- The Oxford Handbook of Philosophical Methodology
- About the Contributors
- What is Philosophical Methodology?
- The Methodology of the History of Philosophy
- Methodology in Nineteenth-and Early Twentieth-Century Analytic Philosophy
- Nineteenth-Century and Early Twentieth-Century Post-Kantian Philosophy
- Logical Empiricism
- Ordinary Language Philosophy
- Wittgenstein’s Global Deflationism
- Philosophical Naturalism
- Method in Analytic Metaphysics
- The Pragmatic Method
- Reflective Equilibrium
- Analytic–Synthetic and A Priori–A Posteriori History
- Philosophical and Conceptual Analysis
- Philosophical Progress
- Conceivability and Possibility
- Philosophical Heuristics and Philosophical Methodology
- Disagreement in Philosophy: Its Epistemic Significance
- Faith and Reason
- Experimental Philosophy
- Transcendental Arguments
- Physics and Method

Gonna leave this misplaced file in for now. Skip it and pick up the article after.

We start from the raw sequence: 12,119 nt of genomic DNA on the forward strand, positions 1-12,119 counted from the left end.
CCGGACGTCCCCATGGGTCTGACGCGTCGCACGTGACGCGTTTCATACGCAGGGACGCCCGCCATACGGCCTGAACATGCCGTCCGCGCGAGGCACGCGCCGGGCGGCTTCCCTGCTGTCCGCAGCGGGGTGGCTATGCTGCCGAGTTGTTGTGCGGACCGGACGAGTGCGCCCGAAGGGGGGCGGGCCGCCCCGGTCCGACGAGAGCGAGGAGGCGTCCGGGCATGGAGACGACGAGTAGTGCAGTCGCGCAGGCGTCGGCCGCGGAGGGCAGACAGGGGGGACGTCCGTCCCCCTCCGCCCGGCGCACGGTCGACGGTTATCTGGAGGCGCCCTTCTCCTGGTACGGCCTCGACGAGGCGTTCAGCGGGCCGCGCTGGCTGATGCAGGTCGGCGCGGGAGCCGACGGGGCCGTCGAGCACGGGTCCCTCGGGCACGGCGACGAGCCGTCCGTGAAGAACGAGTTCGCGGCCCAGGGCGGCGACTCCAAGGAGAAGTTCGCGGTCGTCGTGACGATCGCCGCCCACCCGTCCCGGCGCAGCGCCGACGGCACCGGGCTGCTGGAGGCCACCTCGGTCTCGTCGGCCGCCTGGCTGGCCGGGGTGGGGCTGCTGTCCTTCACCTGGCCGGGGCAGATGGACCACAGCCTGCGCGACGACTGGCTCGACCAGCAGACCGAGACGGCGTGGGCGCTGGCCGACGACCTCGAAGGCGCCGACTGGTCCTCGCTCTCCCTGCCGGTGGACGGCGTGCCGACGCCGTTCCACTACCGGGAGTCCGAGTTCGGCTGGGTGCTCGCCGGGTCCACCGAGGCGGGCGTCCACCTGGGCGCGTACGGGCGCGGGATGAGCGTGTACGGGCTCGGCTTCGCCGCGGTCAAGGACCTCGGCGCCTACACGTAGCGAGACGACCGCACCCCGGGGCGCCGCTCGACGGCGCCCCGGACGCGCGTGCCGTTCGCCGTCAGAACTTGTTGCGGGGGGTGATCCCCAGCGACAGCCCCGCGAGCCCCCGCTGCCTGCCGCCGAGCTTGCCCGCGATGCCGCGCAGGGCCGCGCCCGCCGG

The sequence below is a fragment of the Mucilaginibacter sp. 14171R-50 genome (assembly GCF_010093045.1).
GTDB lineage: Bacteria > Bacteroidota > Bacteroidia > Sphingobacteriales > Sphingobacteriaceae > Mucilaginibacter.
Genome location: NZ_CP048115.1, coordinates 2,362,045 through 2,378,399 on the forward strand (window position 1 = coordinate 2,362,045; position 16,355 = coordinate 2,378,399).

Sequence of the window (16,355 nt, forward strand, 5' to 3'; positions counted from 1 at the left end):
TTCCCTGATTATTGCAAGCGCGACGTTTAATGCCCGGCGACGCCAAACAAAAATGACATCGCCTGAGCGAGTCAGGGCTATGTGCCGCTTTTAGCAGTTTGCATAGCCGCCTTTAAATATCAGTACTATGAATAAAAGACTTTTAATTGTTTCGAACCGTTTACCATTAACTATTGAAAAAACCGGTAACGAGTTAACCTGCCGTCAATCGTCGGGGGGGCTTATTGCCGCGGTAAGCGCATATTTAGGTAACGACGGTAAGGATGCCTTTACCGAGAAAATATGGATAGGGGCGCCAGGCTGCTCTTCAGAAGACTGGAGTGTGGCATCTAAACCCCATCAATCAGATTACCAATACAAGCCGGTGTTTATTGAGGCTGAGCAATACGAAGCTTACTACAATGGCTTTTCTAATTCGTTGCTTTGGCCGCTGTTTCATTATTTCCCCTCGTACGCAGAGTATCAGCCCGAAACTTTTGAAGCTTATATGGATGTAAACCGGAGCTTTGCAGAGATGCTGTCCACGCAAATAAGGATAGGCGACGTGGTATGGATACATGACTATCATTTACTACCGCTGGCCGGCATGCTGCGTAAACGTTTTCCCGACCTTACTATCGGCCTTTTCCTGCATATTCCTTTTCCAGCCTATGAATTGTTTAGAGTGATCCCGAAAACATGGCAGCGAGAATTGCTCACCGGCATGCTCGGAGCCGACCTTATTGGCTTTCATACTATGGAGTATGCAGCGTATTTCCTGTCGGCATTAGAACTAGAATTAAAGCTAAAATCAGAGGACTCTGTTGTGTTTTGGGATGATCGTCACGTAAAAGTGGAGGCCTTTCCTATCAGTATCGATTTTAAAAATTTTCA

- Linguistic and Philosophical Methodology
- History of Ideas: A Defense
- The Methodology of Political Theory
- Philosophy and Psychology
- Logic and Philosophical Methodology
- Philosophy of Mathematics: Issues and Methods
- Methods in the Philosophy of Literature and Film
- Aesthetics and Philosophy of Art
- The Methodology of Legal Philosophy
- Critical Philosophy of Race
- Index of Names
Abstract and Keywords
This article discusses methods in the philosophy of literature and film (PLF). It begins by providing some background on PLF and how it differs from those philosophically influenced projects for understanding and interpreting literature and film most often undertaken by film and literary scholars. It then reviews the history of the study of literature and film before considering how particular filmic or literary works might function as evidence for, or as things to be explained by, general claims offered within PLF. It examines the claim that literary and filmic works may themselves be sources of philosophical ideas and, sometimes, contributions to philosophy itself. It then describes Darwinian approaches to PLF. Finally, it considers the role of empirical evidence in assessing claims about the value of literature as a source of knowledge.
Gregory Currie, Department of Philosophy, University of Nottingham, England.
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